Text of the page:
In Luke 4:30, we meet the Lord Jesus as the untouchable one. “But he passing through the midst of them went his way.” Before this Jesus Christ was in the synagogue at Nazareth. There He had read to them from the book of Isaiah, and emphasized that this Scripture was fulfilled through Him. But He was met with unbelief and rejection, “And they said, Is not this Joseph’s son?” (verse 22). He spoke of how God provided for the Gentiles, including the widow of Zarephath at the time of Elijah, and the Syrian captain Naaman at the time of Elisha, while Israel went hungry. At this they “were filled with wrath, and rose up, and thrust him out of the city, and led him unto the brow of the hill whereupon their city was built, that they might cast him down headlong.”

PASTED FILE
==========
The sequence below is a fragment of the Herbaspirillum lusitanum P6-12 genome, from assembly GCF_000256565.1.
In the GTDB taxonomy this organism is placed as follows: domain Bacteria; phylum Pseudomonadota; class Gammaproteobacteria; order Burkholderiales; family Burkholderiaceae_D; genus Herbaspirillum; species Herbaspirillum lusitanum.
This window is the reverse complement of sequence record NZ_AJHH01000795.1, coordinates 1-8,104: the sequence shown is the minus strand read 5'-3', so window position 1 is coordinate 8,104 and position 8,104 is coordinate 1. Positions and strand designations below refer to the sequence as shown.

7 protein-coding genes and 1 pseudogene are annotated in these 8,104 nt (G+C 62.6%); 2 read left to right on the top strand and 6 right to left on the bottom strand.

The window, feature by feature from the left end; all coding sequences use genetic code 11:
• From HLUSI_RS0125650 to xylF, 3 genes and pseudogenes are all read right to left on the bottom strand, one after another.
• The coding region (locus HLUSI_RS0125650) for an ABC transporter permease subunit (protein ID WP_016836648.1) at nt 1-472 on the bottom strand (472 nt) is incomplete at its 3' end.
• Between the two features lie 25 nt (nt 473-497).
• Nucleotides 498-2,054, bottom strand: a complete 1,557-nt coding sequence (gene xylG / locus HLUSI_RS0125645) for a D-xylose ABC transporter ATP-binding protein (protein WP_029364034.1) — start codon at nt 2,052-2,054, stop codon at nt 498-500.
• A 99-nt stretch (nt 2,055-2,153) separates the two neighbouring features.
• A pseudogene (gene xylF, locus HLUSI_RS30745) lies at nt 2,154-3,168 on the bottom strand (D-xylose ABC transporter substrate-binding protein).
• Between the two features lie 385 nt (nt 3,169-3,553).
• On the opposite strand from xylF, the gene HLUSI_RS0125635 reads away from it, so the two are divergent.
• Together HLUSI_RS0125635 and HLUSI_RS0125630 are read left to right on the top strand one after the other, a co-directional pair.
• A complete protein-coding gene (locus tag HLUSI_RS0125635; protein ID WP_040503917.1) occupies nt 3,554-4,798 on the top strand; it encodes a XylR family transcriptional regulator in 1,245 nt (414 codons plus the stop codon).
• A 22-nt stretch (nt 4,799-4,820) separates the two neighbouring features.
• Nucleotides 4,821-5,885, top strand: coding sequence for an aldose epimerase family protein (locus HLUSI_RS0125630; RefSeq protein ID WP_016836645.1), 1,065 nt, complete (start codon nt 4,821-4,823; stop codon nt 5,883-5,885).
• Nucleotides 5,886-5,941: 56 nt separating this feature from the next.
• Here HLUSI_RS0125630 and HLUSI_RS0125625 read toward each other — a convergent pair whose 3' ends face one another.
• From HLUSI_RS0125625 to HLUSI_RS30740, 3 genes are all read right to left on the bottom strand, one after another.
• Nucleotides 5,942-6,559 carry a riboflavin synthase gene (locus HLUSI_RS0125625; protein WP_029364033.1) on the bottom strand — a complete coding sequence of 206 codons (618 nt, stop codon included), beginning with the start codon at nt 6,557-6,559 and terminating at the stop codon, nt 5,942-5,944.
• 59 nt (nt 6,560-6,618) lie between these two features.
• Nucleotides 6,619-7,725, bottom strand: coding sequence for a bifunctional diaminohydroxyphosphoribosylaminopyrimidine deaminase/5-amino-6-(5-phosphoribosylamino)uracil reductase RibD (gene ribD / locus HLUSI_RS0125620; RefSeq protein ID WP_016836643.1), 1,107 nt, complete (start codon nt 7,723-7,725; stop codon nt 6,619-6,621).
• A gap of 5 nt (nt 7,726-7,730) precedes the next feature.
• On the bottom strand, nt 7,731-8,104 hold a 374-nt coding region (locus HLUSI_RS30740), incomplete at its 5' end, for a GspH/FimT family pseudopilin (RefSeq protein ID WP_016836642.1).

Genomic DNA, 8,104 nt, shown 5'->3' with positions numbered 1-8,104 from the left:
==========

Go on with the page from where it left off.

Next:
The Lord Jesus was not subject to the will of man, but the leadership of His Father in heaven, “Therefore doth my Father love me, because I lay down my life, that I might take it again. No man taketh it from me, but I lay it down of myself. I have power to lay it down, and I have power to take it again. This commandment have I received of my Father” (John 10:17-18). But when His hour came, however, He did it willingly, “Father…not my will, but thine, be done” (Luke 22:42).